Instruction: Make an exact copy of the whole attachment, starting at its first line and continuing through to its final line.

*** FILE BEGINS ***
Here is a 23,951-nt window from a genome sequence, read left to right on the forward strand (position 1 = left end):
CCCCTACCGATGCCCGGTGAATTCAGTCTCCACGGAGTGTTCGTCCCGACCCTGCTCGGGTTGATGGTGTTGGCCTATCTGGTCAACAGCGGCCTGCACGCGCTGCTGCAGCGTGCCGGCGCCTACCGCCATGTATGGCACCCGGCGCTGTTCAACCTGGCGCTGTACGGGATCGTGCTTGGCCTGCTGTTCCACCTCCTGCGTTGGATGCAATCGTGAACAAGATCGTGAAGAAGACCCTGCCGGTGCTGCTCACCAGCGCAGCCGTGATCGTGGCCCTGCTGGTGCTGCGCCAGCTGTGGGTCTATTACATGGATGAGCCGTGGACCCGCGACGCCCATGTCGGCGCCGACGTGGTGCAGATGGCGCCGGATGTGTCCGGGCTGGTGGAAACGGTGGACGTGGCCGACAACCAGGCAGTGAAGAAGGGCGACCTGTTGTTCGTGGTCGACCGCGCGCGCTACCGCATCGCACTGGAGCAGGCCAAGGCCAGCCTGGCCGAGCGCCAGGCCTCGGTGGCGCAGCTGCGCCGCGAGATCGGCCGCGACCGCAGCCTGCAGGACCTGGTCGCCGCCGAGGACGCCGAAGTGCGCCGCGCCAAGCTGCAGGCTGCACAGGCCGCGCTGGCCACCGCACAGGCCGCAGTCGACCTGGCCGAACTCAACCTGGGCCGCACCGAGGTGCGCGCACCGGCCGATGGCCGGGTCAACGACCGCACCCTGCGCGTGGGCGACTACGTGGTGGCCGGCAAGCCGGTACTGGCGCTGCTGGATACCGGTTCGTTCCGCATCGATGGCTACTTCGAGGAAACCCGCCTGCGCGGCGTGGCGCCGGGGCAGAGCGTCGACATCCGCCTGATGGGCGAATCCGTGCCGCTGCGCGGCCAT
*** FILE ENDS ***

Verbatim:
Here is a 23,951-nt window from a genome sequence, read left to right on the forward strand (position 1 = left end):
CCCCTACCGATGCCCGGTGAATTCAGTCTCCACGGAGTGTTCGTCCCGACCCTGCTCGGGTTGATGGTGTTGGCCTATCTGGTCAACAGCGGCCTGCACGCGCTGCTGCAGCGTGCCGGCGCCTACCGCCATGTATGGCACCCGGCGCTGTTCAACCTGGCGCTGTACGGGATCGTGCTTGGCCTGCTGTTCCACCTCCTGCGTTGGATGCAATCGTGAACAAGATCGTGAAGAAGACCCTGCCGGTGCTGCTCACCAGCGCAGCCGTGATCGTGGCCCTGCTGGTGCTGCGCCAGCTGTGGGTCTATTACATGGATGAGCCGTGGACCCGCGACGCCCATGTCGGCGCCGACGTGGTGCAGATGGCGCCGGATGTGTCCGGGCTGGTGGAAACGGTGGACGTGGCCGACAACCAGGCAGTGAAGAAGGGCGACCTGTTGTTCGTGGTCGACCGCGCGCGCTACCGCATCGCACTGGAGCAGGCCAAGGCCAGCCTGGCCGAGCGCCAGGCCTCGGTGGCGCAGCTGCGCCGCGAGATCGGCCGCGACCGCAGCCTGCAGGACCTGGTCGCCGCCGAGGACGCCGAAGTGCGCCGCGCCAAGCTGCAGGCTGCACAGGCCGCGCTGGCCACCGCACAGGCCGCAGTCGACCTGGCCGAACTCAACCTGGGCCGCACCGAGGTGCGCGCACCGGCCGATGGCCGGGTCAACGACCGCACCCTGCGCGTGGGCGACTACGTGGTGGCCGGCAAGCCGGTACTGGCGCTGCTGGATACCGGTTCGTTCCGCATCGATGGCTACTTCGAGGAAACCCGCCTGCGCGGCGTGGCGCCGGGGCAGAGCGTCGACATCCGCCTGATGGGCGAATCCGTGCCGCTGCGCGGCCAT